After departing, they flagged a taxi and told the driver to head for the border. Somewhere along the way, “an organized gang” stopped the car and extricated Foley, the FBI said. “The translator was also taken, but later released.” But Foley, who tweeted about other journalists facing danger, was not. Nearly two years passed without information of his whereabouts.
Foley had simply vanished — until Tuesday.
Clad in a orange jump suit, Foley knelt beside an Islamic State militant dressed in black. A camera flickered to life. And Foley, whose parents confirmed his identity Tuesday night, began to speak.
“My message to my beloved parents,” he said, calling the U.S. government his “real killers” for its recent airstrikes against Islamic State targets in northern Iraq. “Save me some dignity, and don’t accept any meager compensation from my death from the same people who effectively hit the last nail in my coffin with the recent aerial campaign. … I guess, all in all, I wish I wasn’t an American.”
The screen went black. And when it came back, the militant, who spoke in a British accent, was clutching a knife. He beheaded Foley, and the camera then settled on another captured American journalist. His name was Steven Sotloff. He had covered Syria, Egypt and Libya, and was kidnapped in August 2013. His Twitter bio describes him as a “stand-up philosopher from Miami.”
The militant grabbed the back of Sotloff’s shirt. “The life of this American citizen, Obama, depends on your next decision,” the masked man said.
Both Sotloff and Foley took courageous risks to deliver news on what was happening in Syria. But they weren’t the traditional breed of journalist, buoyed by steady paychecks and significant staff resources, who have covered conflict from Vietnam to Kuwait. Sotloff and Foley were freelancers. Sotloff wrote stories for Time Magazine, National Interest and the Christian Science Monitor. Foley, a seasoned video journalist, reported primarily for GlobalPost, a Boston-based news outlet.
Their capture and Foley’s apparent execution raise fresh questions about how important conflicts across the globe are covered — and the dangers freelance journalists, eager for bylines, face to report them. The Committee to Protect Journalists called Syria, for example, “the most dangerous country in the world for journalists.” According to the organization’s most recent statistics, 69 journalists have been killed covering the Syrian conflict, many of them Syrian. More than 80 reporters have been kidnapped. Around 20 are currently missing, many of whom are believed to be held by the Islamic State.
“Missing from the statistics is anything about the kind of journalists who goes to Syria and why,” journalist James Harkin, who covered Syria as a freelancer, wrote in Vanity Fair earlier this year. “After the death of Marie Colvin, in a blizzard of Syrian Army shells in Homs in February 2012, much of the Western media drew back from covering the country. Meanwhile, a lightly resourced, laughably paid, almost wholly uninsured cadre of freelancers, often armed with little more than a notebook and a mobile phone, infiltrated Syria anyway.”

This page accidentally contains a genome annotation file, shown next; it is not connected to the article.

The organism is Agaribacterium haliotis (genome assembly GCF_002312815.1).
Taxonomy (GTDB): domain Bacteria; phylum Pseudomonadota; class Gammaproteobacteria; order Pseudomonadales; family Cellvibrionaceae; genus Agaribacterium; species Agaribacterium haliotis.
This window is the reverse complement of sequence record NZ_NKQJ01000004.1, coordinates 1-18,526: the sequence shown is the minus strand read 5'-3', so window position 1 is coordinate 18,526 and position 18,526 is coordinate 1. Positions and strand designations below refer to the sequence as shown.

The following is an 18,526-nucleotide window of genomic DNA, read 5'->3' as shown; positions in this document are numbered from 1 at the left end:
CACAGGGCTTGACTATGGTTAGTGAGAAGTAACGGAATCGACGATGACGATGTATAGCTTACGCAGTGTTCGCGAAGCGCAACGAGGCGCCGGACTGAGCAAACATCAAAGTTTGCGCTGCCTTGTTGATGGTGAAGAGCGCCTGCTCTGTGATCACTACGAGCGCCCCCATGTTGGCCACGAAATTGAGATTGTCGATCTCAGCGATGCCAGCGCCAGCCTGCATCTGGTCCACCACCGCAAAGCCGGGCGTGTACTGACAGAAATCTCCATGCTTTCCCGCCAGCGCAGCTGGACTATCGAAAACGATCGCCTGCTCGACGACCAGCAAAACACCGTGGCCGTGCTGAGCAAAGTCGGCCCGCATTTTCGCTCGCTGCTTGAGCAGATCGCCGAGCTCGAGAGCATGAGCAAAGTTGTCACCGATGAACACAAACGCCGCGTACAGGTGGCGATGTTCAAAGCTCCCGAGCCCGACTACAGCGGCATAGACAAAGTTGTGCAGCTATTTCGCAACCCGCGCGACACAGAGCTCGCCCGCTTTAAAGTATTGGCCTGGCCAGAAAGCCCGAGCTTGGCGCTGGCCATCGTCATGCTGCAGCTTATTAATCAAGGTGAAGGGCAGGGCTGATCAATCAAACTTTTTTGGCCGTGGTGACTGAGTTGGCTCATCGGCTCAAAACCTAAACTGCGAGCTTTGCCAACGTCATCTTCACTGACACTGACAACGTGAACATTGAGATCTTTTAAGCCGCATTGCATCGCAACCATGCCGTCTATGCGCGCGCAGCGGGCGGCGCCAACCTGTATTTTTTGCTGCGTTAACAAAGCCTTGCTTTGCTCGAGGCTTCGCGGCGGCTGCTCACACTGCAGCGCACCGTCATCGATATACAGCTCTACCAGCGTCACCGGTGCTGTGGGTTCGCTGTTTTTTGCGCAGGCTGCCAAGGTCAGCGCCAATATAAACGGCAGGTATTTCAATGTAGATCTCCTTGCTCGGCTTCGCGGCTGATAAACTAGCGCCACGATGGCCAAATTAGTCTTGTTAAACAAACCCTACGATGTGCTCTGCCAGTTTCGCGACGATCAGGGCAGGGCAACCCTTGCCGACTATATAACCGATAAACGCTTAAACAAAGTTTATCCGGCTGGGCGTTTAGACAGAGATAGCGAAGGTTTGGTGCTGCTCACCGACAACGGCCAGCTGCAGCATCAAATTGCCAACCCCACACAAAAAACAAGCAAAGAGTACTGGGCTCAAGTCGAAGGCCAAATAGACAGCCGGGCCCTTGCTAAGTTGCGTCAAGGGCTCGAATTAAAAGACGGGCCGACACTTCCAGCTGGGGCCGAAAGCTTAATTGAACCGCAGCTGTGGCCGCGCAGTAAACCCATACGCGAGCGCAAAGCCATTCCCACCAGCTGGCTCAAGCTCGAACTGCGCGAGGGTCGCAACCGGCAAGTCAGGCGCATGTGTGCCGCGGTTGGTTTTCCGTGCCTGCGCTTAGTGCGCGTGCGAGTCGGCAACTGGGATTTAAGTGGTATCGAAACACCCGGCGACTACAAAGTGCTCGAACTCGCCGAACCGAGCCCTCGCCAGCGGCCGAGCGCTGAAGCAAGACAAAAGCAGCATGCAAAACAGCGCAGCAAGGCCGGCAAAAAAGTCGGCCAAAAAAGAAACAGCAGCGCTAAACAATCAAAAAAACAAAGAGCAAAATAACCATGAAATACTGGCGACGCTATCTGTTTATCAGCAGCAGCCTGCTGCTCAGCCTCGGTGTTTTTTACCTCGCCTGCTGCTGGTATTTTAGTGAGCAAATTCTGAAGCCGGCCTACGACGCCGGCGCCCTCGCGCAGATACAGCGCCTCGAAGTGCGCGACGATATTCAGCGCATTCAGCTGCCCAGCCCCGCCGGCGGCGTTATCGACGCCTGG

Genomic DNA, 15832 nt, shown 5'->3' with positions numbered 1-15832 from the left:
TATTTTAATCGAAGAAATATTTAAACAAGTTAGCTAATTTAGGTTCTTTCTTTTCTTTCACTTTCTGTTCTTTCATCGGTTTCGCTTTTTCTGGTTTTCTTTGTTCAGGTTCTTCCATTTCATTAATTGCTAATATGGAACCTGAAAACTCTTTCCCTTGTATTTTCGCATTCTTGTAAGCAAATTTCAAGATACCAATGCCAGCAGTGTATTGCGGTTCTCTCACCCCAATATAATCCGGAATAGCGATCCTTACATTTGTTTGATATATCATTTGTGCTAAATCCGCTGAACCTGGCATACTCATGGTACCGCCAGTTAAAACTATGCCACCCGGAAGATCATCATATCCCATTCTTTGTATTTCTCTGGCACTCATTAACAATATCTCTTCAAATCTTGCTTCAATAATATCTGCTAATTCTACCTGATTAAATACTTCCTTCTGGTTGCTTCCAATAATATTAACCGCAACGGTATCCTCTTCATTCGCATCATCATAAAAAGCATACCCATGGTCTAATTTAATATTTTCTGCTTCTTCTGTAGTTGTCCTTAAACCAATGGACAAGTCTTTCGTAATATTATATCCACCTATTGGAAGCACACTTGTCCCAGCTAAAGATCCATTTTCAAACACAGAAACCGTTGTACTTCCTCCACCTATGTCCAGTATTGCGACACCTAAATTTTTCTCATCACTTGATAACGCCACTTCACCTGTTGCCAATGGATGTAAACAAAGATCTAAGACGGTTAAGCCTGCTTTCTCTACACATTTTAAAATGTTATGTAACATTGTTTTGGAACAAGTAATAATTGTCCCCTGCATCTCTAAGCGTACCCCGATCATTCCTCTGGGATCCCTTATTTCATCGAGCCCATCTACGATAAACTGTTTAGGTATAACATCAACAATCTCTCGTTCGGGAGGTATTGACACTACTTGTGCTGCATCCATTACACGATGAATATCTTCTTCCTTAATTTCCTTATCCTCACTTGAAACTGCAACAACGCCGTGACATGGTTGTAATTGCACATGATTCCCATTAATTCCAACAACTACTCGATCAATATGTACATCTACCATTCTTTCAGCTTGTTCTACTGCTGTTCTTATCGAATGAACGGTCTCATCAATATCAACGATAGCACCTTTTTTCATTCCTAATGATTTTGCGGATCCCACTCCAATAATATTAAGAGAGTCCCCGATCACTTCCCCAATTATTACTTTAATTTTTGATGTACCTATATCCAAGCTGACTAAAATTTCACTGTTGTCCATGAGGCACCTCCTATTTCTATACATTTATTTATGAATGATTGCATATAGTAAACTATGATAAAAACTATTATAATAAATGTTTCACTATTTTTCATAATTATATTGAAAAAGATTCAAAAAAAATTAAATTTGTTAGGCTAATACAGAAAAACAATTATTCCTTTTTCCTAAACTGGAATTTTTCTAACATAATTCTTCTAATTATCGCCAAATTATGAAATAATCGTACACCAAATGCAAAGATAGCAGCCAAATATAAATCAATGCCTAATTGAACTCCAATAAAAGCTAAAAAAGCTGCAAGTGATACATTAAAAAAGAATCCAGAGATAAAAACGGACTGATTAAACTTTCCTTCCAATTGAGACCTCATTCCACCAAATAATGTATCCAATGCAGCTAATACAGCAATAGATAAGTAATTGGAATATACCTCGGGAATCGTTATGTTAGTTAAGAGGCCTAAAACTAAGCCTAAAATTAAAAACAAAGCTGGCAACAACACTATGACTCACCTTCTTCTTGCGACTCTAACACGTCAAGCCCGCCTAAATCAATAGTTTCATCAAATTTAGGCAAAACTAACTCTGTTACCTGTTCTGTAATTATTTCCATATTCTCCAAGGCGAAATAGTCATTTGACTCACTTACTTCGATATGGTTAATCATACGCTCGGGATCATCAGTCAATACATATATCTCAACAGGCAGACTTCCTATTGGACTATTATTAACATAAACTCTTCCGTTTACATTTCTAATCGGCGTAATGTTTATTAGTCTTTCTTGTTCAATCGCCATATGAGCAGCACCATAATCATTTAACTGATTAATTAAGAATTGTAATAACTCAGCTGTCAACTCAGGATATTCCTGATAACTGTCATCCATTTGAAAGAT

One of those journalists was Austin Tice, a brash, confident former Marine captain from Houston who exchanged his rifle for a reporter’s notepad in May 2012. He linked up with the Free Syrian Army and wriggled underneath a fence to cross into Syria from Turkey. “Newsworthy stuff going on daily,” he wrote on Twitter. “If someone wanted to hire me that would be great. Student loans don’t pay themselves.”
“Crossed into Syria,” he wrote in another tweet. “My guide kissed the ground. ‘Praise God. This is the first time I have been in my country in twenty four years.’
Then, days later: “Made it past numerous Syrian Army checkpoints to our base near Hama. Writing like a maniac, taking photos, working like crazy.”
Tice wrote several pieces for The Washington Post and other outlets. And though he’d never been published before entering Syria, he produced well-crafted, nuanced narratives. Still, he longed for a paper to lend him a more substantial commitment. “I prefer to work for one organization over freelancing,” he wrote on his LinkedIn page. “I can write, film, snap and speak, so if your organization is looking for an all-in-one crisis correspondent willing to get the stories others won’t, call me.”
On Aug. 13, 2012, Tice disappeared. Save for one video purporting to show Tice blindfolded and in the captivity of armed militants, he hasn’t been heard from since.
It’s unclear what happened to Tice, but other freelance journalists in Syria explain they often take dangerous risks. Because of meager pay, wrote Italian journalist Francesca Borri in the Columbia Journalism Review, “you end up maximizing, rather than minimizing, the risks. Not only can you not afford insurance — it’s almost $1,000 a month — but you cannot afford a fixer or a translator. You find yourself alone in the unknown. … If you happen to be seriously wounded, there is a temptation to hope not to survive, because you cannot afford to be wounded.”
For some parents left behind, the terror of that outcome is very real — as is their pride in what their children accomplished. “We have never been prouder of our son Jim,” Foley’s mother, Diane Foley, wrote on Facebook Tuesday night. “He gave his life trying to expose the world to the suffering of the Syrian people. … He was an extraordinary son, brother, journalist and person.”